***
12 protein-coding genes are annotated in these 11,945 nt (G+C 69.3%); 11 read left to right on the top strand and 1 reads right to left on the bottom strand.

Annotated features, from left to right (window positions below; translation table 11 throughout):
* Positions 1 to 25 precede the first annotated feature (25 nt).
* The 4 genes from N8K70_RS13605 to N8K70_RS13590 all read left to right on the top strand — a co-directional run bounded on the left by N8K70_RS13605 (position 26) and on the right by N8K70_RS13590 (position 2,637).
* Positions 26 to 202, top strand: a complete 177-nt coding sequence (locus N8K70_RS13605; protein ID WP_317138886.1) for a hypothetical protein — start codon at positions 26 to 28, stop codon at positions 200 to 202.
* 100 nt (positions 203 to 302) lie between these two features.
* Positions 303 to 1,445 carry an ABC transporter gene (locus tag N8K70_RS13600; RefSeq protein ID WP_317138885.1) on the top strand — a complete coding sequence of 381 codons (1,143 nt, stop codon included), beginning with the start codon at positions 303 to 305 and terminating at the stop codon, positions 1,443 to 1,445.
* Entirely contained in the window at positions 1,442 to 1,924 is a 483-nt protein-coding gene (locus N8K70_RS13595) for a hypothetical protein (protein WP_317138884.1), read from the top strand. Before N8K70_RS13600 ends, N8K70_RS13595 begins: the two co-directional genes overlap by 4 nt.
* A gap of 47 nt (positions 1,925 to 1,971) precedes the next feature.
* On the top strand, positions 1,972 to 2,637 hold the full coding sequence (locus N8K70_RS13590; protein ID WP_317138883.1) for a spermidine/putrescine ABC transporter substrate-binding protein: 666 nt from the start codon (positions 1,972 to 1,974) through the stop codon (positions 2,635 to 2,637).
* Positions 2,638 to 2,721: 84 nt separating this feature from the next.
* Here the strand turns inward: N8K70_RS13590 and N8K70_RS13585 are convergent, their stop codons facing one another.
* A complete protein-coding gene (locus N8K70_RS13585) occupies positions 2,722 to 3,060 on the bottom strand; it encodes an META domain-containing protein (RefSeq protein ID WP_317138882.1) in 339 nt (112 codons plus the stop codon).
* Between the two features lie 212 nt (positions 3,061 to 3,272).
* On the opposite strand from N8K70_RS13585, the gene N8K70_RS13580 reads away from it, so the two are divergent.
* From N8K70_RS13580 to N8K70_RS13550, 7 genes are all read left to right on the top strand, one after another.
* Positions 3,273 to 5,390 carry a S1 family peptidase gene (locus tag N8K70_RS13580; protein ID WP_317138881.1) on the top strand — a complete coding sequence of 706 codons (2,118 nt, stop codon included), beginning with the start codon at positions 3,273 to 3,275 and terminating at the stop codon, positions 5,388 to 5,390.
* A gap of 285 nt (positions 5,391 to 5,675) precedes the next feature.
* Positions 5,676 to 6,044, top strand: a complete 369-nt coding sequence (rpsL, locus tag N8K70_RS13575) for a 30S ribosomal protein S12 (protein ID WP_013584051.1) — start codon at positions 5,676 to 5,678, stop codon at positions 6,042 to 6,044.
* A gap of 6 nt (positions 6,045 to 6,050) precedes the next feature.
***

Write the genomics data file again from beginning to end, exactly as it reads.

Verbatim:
12 protein-coding genes are annotated in these 11,945 nt (G+C 69.3%); 11 read left to right on the top strand and 1 reads right to left on the bottom strand.

Annotated features, from left to right (window positions below; translation table 11 throughout):
* Positions 1 to 25 precede the first annotated feature (25 nt).
* The 4 genes from N8K70_RS13605 to N8K70_RS13590 all read left to right on the top strand — a co-directional run bounded on the left by N8K70_RS13605 (position 26) and on the right by N8K70_RS13590 (position 2,637).
* Positions 26 to 202, top strand: a complete 177-nt coding sequence (locus N8K70_RS13605; protein ID WP_317138886.1) for a hypothetical protein — start codon at positions 26 to 28, stop codon at positions 200 to 202.
* 100 nt (positions 203 to 302) lie between these two features.
* Positions 303 to 1,445 carry an ABC transporter gene (locus tag N8K70_RS13600; RefSeq protein ID WP_317138885.1) on the top strand — a complete coding sequence of 381 codons (1,143 nt, stop codon included), beginning with the start codon at positions 303 to 305 and terminating at the stop codon, positions 1,443 to 1,445.
* Entirely contained in the window at positions 1,442 to 1,924 is a 483-nt protein-coding gene (locus N8K70_RS13595) for a hypothetical protein (protein WP_317138884.1), read from the top strand. Before N8K70_RS13600 ends, N8K70_RS13595 begins: the two co-directional genes overlap by 4 nt.
* A gap of 47 nt (positions 1,925 to 1,971) precedes the next feature.
* On the top strand, positions 1,972 to 2,637 hold the full coding sequence (locus N8K70_RS13590; protein ID WP_317138883.1) for a spermidine/putrescine ABC transporter substrate-binding protein: 666 nt from the start codon (positions 1,972 to 1,974) through the stop codon (positions 2,635 to 2,637).
* Positions 2,638 to 2,721: 84 nt separating this feature from the next.
* Here the strand turns inward: N8K70_RS13590 and N8K70_RS13585 are convergent, their stop codons facing one another.
* A complete protein-coding gene (locus N8K70_RS13585) occupies positions 2,722 to 3,060 on the bottom strand; it encodes an META domain-containing protein (RefSeq protein ID WP_317138882.1) in 339 nt (112 codons plus the stop codon).
* Between the two features lie 212 nt (positions 3,061 to 3,272).
* On the opposite strand from N8K70_RS13585, the gene N8K70_RS13580 reads away from it, so the two are divergent.
* From N8K70_RS13580 to N8K70_RS13550, 7 genes are all read left to right on the top strand, one after another.
* Positions 3,273 to 5,390 carry a S1 family peptidase gene (locus tag N8K70_RS13580; protein ID WP_317138881.1) on the top strand — a complete coding sequence of 706 codons (2,118 nt, stop codon included), beginning with the start codon at positions 3,273 to 3,275 and terminating at the stop codon, positions 5,388 to 5,390.
* A gap of 285 nt (positions 5,391 to 5,675) precedes the next feature.
* Positions 5,676 to 6,044, top strand: a complete 369-nt coding sequence (rpsL, locus tag N8K70_RS13575) for a 30S ribosomal protein S12 (protein ID WP_013584051.1) — start codon at positions 5,676 to 5,678, stop codon at positions 6,042 to 6,044.
* A gap of 6 nt (positions 6,045 to 6,050) precedes the next feature.